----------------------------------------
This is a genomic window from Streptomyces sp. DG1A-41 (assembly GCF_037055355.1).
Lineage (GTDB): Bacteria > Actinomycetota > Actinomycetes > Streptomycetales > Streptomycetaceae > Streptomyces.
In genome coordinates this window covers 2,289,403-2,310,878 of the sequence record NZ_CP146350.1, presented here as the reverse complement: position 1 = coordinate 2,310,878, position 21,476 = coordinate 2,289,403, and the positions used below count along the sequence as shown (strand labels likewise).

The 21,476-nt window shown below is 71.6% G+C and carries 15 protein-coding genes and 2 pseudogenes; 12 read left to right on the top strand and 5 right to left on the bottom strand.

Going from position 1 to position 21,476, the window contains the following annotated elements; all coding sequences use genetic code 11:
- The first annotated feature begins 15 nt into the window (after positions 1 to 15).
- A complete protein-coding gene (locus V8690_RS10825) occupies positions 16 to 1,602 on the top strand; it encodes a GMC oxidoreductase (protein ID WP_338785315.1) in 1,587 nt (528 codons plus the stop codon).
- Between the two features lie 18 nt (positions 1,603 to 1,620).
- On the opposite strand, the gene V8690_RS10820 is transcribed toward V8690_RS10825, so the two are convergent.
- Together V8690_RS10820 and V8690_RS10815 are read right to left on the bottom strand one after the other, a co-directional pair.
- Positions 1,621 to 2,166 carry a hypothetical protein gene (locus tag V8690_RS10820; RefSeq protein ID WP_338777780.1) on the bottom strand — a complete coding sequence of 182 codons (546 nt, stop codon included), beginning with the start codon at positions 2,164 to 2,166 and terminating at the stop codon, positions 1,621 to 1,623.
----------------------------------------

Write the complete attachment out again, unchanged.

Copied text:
This is a genomic window from Streptomyces sp. DG1A-41 (assembly GCF_037055355.1).
Lineage (GTDB): Bacteria > Actinomycetota > Actinomycetes > Streptomycetales > Streptomycetaceae > Streptomyces.
In genome coordinates this window covers 2,289,403-2,310,878 of the sequence record NZ_CP146350.1, presented here as the reverse complement: position 1 = coordinate 2,310,878, position 21,476 = coordinate 2,289,403, and the positions used below count along the sequence as shown (strand labels likewise).

The 21,476-nt window shown below is 71.6% G+C and carries 15 protein-coding genes and 2 pseudogenes; 12 read left to right on the top strand and 5 right to left on the bottom strand.

Going from position 1 to position 21,476, the window contains the following annotated elements; all coding sequences use genetic code 11:
- The first annotated feature begins 15 nt into the window (after positions 1 to 15).
- A complete protein-coding gene (locus V8690_RS10825) occupies positions 16 to 1,602 on the top strand; it encodes a GMC oxidoreductase (protein ID WP_338785315.1) in 1,587 nt (528 codons plus the stop codon).
- Between the two features lie 18 nt (positions 1,603 to 1,620).
- On the opposite strand, the gene V8690_RS10820 is transcribed toward V8690_RS10825, so the two are convergent.
- Together V8690_RS10820 and V8690_RS10815 are read right to left on the bottom strand one after the other, a co-directional pair.
- Positions 1,621 to 2,166 carry a hypothetical protein gene (locus tag V8690_RS10820; RefSeq protein ID WP_338777780.1) on the bottom strand — a complete coding sequence of 182 codons (546 nt, stop codon included), beginning with the start codon at positions 2,164 to 2,166 and terminating at the stop codon, positions 1,621 to 1,623.